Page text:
The total budget requested is K402.6 million inclusive of both recurrent K381.4 million and development K21.2 million. While the first budget submission for Manning for 2020 was completed during his acting tenure, the 2021 budget submission is his first in his substantive tenure, indicating that there is robust confidence in his leadership.
Manning said the fact that the Police Minister also signed off both years’ budget submissions is evidence of the effective bi-partisan working relationship between the Commissioner and the Police Minister.
Manning noted that the 2021 Budget will be a very important one for PNG, given the substantial impacts on PNG’s economy and fiscal position of the unprecedented events of 2020.
“I had to balance the funding needs of the RPNGC with those of PNG more generally, knowing that in 2021, the Government would find it considerably more difficult to grant funding increases, whilst achieving its fiscal responsibility targets,” Manning stated.
Excluding funds requested to prepare the RPNGC for the 2022 National Elections, the RPNGC requested for less funding in its 2021 Recurrent Budget (K381.4 million) than it expects to spend during 2020 (K397.7 million). This is made possible by the projected outcome in 2020 of circa 500 staff retirements, saving an amount of K24.5 million in salary and allowances costs during 2021; and the raising of an additional K4 million in revenues.
The Police Commissioner said: “The RPNGC is definitely doing its part to absorb some of the financial impact of the COVID-19 situation. The 2021 Budget was built on a principled approach that ensures the maximum beneficial impact for every Kina.
“Not only have we tied every Kina to an output via the use of Activity Management Plans, but we resolved not to ask for additional funds to support business areas that lack credible governance.
“Furthermore, we have seen time and again that more money doesn’t fix structural problems, it makes them more expensive problems.”
Manning added that in line with the Government’s consolidation approach, the RPNGC would resolve such issues through its reform program before requesting additional funds that would then be used effectively.
In February, the Independent True Costs of Policing Study was completed. Its findings indicate the reform first approach that is encapsulated in the 2021 Budget with a proposal for Performance Related Budgeting that makes K12.4 million contingent on successful reforms.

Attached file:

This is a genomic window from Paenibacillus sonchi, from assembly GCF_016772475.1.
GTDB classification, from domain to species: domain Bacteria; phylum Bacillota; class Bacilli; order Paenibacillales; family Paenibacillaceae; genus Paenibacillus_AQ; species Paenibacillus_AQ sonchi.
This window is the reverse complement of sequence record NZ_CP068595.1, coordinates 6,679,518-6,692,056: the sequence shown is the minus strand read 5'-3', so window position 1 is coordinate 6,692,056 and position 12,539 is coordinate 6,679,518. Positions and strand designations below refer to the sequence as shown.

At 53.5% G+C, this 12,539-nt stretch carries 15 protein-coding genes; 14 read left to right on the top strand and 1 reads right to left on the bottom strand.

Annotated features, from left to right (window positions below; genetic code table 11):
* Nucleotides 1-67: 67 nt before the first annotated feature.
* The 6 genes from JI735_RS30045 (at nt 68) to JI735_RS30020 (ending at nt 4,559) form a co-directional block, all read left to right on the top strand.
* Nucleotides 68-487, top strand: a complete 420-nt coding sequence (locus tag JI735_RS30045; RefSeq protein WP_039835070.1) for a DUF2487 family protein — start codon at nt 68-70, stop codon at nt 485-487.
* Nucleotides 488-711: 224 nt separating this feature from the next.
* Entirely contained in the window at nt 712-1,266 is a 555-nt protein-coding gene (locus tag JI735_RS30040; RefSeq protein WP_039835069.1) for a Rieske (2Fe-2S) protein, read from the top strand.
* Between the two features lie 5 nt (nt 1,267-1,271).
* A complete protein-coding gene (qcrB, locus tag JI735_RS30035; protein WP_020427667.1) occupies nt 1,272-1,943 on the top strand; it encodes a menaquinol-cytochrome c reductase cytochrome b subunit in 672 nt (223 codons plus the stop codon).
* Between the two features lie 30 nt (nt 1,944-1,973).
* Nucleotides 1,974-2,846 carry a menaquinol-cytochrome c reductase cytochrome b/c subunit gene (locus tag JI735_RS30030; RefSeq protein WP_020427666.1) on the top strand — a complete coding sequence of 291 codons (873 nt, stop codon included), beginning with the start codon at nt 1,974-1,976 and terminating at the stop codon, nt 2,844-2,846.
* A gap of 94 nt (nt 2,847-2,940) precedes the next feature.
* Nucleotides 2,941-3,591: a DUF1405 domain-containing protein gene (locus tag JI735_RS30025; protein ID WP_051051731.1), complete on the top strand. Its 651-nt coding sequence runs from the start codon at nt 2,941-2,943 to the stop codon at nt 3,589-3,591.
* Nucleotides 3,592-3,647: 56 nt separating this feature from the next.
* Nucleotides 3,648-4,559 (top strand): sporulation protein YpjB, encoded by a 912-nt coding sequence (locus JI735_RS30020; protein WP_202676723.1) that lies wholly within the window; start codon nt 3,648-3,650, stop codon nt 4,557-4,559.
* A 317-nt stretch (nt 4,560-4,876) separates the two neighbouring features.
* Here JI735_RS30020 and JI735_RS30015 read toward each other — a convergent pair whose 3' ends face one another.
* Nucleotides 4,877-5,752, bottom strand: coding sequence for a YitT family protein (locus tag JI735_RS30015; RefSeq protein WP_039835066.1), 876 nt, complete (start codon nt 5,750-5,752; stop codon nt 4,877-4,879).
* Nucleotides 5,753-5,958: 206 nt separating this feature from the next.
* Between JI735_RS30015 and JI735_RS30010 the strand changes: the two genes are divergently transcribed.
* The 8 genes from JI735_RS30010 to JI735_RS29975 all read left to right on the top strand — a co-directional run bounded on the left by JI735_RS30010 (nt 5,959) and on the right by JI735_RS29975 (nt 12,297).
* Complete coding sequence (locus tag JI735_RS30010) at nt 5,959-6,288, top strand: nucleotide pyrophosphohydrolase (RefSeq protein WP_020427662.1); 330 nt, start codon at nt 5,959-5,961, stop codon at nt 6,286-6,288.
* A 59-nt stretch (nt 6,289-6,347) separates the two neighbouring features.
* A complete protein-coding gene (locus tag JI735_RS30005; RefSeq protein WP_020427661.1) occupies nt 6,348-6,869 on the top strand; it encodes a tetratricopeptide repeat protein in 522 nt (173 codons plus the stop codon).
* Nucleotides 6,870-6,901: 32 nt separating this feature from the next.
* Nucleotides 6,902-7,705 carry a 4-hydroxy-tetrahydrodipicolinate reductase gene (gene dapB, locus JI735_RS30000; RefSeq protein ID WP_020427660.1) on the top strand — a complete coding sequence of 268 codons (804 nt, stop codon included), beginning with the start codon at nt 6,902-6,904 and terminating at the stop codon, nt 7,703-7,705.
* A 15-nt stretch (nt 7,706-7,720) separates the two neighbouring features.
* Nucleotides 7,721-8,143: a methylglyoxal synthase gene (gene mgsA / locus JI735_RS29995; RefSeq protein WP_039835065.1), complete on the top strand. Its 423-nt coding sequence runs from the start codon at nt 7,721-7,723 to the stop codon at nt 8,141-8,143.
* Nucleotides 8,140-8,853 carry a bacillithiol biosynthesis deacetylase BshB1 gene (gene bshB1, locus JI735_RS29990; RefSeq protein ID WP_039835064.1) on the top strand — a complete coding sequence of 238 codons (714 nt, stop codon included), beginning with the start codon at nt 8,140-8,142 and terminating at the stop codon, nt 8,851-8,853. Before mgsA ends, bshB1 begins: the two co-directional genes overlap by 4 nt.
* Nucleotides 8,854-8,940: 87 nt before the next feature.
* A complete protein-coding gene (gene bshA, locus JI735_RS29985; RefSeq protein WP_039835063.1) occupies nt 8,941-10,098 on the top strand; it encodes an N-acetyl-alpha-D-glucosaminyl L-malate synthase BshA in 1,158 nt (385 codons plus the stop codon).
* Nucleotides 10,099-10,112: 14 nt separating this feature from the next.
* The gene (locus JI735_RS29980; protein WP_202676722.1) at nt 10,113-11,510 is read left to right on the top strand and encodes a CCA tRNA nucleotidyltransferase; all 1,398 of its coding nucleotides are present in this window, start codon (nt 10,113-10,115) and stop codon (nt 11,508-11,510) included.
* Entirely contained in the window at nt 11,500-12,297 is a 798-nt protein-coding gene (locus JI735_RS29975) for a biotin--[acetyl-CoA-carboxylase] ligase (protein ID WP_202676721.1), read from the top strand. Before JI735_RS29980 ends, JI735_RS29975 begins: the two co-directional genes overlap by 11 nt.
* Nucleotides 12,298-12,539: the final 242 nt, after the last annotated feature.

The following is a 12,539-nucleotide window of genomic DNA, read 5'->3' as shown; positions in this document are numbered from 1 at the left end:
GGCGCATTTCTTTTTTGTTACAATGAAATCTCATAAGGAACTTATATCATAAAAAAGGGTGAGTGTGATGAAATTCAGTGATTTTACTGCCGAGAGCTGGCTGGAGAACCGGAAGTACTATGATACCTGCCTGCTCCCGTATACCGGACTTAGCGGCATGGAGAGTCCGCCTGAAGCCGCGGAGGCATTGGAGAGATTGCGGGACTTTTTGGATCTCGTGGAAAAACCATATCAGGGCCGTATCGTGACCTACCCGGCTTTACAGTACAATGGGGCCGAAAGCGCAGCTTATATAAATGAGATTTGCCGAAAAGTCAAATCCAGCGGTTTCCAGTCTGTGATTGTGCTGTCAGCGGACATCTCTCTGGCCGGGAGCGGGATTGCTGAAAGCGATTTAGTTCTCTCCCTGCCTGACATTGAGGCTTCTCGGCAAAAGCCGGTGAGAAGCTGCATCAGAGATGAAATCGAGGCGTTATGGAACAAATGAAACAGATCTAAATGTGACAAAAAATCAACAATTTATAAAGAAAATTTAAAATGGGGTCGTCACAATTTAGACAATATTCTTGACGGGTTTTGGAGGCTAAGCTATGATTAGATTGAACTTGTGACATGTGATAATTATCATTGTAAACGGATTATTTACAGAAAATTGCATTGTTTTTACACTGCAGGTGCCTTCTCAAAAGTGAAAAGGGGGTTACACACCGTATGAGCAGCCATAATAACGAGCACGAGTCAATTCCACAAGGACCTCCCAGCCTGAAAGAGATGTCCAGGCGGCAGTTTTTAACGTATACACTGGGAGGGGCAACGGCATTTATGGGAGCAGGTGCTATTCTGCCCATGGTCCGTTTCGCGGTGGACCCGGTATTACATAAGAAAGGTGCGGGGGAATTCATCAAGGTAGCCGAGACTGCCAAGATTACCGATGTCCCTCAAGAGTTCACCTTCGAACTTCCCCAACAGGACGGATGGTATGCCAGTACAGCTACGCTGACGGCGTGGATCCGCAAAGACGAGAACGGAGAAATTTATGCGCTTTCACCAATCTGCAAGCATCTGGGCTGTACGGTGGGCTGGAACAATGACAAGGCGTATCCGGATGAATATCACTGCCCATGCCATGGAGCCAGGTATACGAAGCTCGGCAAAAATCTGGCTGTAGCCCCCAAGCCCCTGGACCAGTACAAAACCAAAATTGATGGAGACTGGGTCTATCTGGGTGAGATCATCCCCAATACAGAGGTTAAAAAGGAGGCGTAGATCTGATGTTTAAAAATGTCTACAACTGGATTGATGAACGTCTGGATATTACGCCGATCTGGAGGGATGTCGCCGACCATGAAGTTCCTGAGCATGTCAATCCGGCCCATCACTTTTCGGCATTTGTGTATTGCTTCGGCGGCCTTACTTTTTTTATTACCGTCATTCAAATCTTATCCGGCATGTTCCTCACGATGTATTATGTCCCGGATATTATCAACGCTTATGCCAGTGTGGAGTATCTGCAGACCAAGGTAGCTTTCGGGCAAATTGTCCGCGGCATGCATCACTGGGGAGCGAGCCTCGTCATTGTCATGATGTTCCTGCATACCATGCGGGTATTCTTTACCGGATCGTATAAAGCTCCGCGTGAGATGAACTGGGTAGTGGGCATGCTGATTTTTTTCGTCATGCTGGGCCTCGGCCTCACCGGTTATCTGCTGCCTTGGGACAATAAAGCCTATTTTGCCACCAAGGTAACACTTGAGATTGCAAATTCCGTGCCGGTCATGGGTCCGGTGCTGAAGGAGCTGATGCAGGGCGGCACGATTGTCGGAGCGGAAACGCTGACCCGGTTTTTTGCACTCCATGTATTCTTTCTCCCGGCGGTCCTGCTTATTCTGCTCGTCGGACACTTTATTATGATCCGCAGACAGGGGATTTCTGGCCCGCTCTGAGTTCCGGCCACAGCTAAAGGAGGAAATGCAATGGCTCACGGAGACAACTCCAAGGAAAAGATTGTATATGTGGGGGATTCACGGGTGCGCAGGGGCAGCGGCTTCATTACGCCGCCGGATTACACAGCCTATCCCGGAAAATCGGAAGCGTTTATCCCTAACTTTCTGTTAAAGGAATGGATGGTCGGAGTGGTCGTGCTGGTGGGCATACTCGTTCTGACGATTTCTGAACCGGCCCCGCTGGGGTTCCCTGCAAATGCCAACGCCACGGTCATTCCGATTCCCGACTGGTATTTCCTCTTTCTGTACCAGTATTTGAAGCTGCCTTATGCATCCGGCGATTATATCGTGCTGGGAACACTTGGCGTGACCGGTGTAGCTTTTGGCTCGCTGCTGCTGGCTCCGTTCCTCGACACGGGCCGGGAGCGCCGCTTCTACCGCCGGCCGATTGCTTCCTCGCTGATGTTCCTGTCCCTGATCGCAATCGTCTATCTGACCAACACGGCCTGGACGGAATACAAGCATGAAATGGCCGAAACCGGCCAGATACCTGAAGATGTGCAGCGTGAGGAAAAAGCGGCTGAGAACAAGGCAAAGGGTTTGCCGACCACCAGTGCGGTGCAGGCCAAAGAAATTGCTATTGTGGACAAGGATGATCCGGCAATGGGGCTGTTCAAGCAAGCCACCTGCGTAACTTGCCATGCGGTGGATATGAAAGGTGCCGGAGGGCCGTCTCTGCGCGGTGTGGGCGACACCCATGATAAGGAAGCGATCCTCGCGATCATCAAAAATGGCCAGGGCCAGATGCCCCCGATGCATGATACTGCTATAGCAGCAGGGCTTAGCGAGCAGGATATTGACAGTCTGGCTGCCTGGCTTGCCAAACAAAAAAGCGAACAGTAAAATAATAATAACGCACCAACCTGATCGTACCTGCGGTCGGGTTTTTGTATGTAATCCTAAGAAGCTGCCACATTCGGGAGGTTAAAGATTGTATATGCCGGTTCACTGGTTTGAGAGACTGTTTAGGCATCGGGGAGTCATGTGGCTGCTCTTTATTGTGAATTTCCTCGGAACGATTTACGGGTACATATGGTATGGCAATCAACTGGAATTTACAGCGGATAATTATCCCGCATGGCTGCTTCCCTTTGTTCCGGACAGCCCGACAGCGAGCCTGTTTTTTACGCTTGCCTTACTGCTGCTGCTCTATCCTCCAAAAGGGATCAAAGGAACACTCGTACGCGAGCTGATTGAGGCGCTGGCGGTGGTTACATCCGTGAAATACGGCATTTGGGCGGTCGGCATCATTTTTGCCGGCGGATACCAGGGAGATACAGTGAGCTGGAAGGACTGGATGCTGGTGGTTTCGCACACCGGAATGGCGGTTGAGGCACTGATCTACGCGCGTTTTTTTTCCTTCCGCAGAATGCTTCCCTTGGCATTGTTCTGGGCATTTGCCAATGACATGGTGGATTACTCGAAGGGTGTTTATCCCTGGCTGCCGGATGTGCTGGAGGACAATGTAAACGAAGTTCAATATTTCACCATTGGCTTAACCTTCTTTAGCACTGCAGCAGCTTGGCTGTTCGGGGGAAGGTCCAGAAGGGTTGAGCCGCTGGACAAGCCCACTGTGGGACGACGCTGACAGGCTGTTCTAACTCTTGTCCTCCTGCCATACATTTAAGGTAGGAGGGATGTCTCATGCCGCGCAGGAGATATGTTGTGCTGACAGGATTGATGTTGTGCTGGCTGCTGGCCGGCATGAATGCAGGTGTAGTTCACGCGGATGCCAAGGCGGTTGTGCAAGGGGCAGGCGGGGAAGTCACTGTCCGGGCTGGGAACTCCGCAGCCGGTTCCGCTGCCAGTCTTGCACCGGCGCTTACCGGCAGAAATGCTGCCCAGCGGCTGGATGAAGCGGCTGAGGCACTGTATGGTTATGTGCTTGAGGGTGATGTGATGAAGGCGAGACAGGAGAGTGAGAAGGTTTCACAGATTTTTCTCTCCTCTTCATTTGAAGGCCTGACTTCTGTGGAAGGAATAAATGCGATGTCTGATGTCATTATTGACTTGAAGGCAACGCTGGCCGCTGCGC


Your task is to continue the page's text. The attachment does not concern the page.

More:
The Commissioner stated: “To my knowledge this initiative was not tried with a line agency before, I imagine because it places the emphasis on the agency head to achieve certain reform targets before funds for reform enhancing activities would be released – my performance in terms of ability to change the agency for the better will be under the microscope – that is how it should be for all agency heads.
“The basis for everything that is done by the RPNGC is the people that work here. Their welfare is paramount so they feel valued and incentivised to perform.
“Since 2010, many police personnel did not feel valued because they were not paid their full take home pay until 2019.
“I have requested amounts in the 2021 Budget that would enable me to make retrospective payments of entitlements that are still outstanding for the period 2010 to 2015.
“I’ve also asked for an administration change that would lead to all police personnel receiving an additional K33 in their fortnightly pay in 2021, which would be deducted at source and used to pay for life and medical insurance premium. This would have zero net cost to the Government and zero impact on take home pays. Its value would be in securing a timely cash-flow for the provider and therefore no interruptions to services in members’ and their families’ times of need.”
The Commissioner said compared to its 2020 Revised Budget, the RPNGC’s 2021 Recurrent Budget requests for an additional K2.4 million for goods and services funding. He said this pales into insignificance when compared to the expenditure savings of K24.5 million from the retirement exercise and the additional revenue inflows of K4 million from fees such as for firearms licensing.
In concluding his interview on the 2021 Budget Submission, the Police Commissioner said: “The RPNGC will lead the Government sector in its reform program. Where there is something positive happening in the public sector, expect to see the RPNGC at the forefront, leading the way, just as it has demonstrated during 2020.”